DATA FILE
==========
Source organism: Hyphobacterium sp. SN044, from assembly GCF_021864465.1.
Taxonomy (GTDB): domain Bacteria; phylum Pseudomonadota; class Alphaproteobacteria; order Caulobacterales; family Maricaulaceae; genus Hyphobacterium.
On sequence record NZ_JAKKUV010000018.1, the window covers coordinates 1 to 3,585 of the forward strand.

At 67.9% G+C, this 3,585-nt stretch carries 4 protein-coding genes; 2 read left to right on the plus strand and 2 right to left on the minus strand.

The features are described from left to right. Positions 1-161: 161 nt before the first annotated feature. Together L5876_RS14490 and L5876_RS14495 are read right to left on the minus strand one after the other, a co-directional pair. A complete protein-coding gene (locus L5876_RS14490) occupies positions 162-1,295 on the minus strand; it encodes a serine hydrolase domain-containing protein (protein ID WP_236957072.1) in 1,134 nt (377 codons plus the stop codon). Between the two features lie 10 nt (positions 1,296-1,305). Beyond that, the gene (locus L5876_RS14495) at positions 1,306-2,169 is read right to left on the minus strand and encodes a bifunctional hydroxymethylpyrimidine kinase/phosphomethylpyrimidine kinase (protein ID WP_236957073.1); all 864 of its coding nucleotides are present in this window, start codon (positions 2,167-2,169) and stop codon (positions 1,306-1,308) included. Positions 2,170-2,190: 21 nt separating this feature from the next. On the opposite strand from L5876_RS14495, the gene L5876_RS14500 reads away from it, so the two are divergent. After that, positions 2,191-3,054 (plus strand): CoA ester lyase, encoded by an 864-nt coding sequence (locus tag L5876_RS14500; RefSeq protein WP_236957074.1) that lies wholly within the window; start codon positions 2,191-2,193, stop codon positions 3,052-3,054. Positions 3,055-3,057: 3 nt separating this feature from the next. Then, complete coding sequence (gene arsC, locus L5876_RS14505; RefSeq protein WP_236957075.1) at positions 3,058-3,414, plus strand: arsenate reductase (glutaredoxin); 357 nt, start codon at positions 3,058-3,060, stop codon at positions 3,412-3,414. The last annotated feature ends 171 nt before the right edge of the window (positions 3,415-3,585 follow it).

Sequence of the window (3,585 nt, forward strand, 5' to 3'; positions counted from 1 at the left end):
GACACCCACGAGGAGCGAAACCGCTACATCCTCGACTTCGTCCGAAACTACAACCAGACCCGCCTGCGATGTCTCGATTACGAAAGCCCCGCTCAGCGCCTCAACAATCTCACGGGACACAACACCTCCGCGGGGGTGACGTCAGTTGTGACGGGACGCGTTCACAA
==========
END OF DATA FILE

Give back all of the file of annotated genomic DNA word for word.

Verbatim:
Source organism: Hyphobacterium sp. SN044, from assembly GCF_021864465.1.
Taxonomy (GTDB): domain Bacteria; phylum Pseudomonadota; class Alphaproteobacteria; order Caulobacterales; family Maricaulaceae; genus Hyphobacterium.
On sequence record NZ_JAKKUV010000018.1, the window covers coordinates 1 to 3,585 of the forward strand.

At 67.9% G+C, this 3,585-nt stretch carries 4 protein-coding genes; 2 read left to right on the plus strand and 2 right to left on the minus strand.

The features are described from left to right. Positions 1-161: 161 nt before the first annotated feature. Together L5876_RS14490 and L5876_RS14495 are read right to left on the minus strand one after the other, a co-directional pair. A complete protein-coding gene (locus L5876_RS14490) occupies positions 162-1,295 on the minus strand; it encodes a serine hydrolase domain-containing protein (protein ID WP_236957072.1) in 1,134 nt (377 codons plus the stop codon). Between the two features lie 10 nt (positions 1,296-1,305). Beyond that, the gene (locus L5876_RS14495) at positions 1,306-2,169 is read right to left on the minus strand and encodes a bifunctional hydroxymethylpyrimidine kinase/phosphomethylpyrimidine kinase (protein ID WP_236957073.1); all 864 of its coding nucleotides are present in this window, start codon (positions 2,167-2,169) and stop codon (positions 1,306-1,308) included. Positions 2,170-2,190: 21 nt separating this feature from the next. On the opposite strand from L5876_RS14495, the gene L5876_RS14500 reads away from it, so the two are divergent. After that, positions 2,191-3,054 (plus strand): CoA ester lyase, encoded by an 864-nt coding sequence (locus tag L5876_RS14500; RefSeq protein WP_236957074.1) that lies wholly within the window; start codon positions 2,191-2,193, stop codon positions 3,052-3,054. Positions 3,055-3,057: 3 nt separating this feature from the next. Then, complete coding sequence (gene arsC, locus L5876_RS14505; RefSeq protein WP_236957075.1) at positions 3,058-3,414, plus strand: arsenate reductase (glutaredoxin); 357 nt, start codon at positions 3,058-3,060, stop codon at positions 3,412-3,414. The last annotated feature ends 171 nt before the right edge of the window (positions 3,415-3,585 follow it).

Sequence of the window (3,585 nt, forward strand, 5' to 3'; positions counted from 1 at the left end):
GACACCCACGAGGAGCGAAACCGCTACATCCTCGACTTCGTCCGAAACTACAACCAGACCCGCCTGCGATGTCTCGATTACGAAAGCCCCGCTCAGCGCCTCAACAATCTCACGGGACACAACACCTCCGCGGGGGTGACGTCAGTTGTGACGGGACGCGTTCACAA